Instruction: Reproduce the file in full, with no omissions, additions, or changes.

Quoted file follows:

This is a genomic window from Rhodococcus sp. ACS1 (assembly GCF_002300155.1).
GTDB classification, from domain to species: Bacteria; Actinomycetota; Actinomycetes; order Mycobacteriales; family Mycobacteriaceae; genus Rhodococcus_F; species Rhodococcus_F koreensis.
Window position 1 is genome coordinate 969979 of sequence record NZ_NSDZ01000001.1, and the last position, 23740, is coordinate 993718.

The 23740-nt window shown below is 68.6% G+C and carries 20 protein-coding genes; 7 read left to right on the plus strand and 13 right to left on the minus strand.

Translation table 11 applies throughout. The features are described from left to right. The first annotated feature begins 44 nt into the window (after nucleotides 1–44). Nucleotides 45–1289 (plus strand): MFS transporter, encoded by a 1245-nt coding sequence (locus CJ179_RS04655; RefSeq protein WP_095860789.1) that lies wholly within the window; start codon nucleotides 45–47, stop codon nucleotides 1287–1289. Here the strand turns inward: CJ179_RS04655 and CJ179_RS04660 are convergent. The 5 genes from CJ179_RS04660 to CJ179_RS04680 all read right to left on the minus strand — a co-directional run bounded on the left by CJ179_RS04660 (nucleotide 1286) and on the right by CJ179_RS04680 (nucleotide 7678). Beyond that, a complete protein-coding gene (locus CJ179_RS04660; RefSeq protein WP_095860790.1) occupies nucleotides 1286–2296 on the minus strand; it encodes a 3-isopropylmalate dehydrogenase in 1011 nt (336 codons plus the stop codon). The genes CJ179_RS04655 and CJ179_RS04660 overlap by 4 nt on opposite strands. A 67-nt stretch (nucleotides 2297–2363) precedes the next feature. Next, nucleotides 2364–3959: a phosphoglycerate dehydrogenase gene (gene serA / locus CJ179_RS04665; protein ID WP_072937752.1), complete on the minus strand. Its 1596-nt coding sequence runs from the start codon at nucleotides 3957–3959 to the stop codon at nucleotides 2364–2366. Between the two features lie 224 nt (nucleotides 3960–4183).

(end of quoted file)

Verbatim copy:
This is a genomic window from Rhodococcus sp. ACS1 (assembly GCF_002300155.1).
GTDB classification, from domain to species: Bacteria; Actinomycetota; Actinomycetes; order Mycobacteriales; family Mycobacteriaceae; genus Rhodococcus_F; species Rhodococcus_F koreensis.
Window position 1 is genome coordinate 969979 of sequence record NZ_NSDZ01000001.1, and the last position, 23740, is coordinate 993718.

The 23740-nt window shown below is 68.6% G+C and carries 20 protein-coding genes; 7 read left to right on the plus strand and 13 right to left on the minus strand.

Translation table 11 applies throughout. The features are described from left to right. The first annotated feature begins 44 nt into the window (after nucleotides 1–44). Nucleotides 45–1289 (plus strand): MFS transporter, encoded by a 1245-nt coding sequence (locus CJ179_RS04655; RefSeq protein WP_095860789.1) that lies wholly within the window; start codon nucleotides 45–47, stop codon nucleotides 1287–1289. Here the strand turns inward: CJ179_RS04655 and CJ179_RS04660 are convergent. The 5 genes from CJ179_RS04660 to CJ179_RS04680 all read right to left on the minus strand — a co-directional run bounded on the left by CJ179_RS04660 (nucleotide 1286) and on the right by CJ179_RS04680 (nucleotide 7678). Beyond that, a complete protein-coding gene (locus CJ179_RS04660; RefSeq protein WP_095860790.1) occupies nucleotides 1286–2296 on the minus strand; it encodes a 3-isopropylmalate dehydrogenase in 1011 nt (336 codons plus the stop codon). The genes CJ179_RS04655 and CJ179_RS04660 overlap by 4 nt on opposite strands. A 67-nt stretch (nucleotides 2297–2363) precedes the next feature. Next, nucleotides 2364–3959: a phosphoglycerate dehydrogenase gene (gene serA / locus CJ179_RS04665; protein ID WP_072937752.1), complete on the minus strand. Its 1596-nt coding sequence runs from the start codon at nucleotides 3957–3959 to the stop codon at nucleotides 2364–2366. Between the two features lie 224 nt (nucleotides 3960–4183).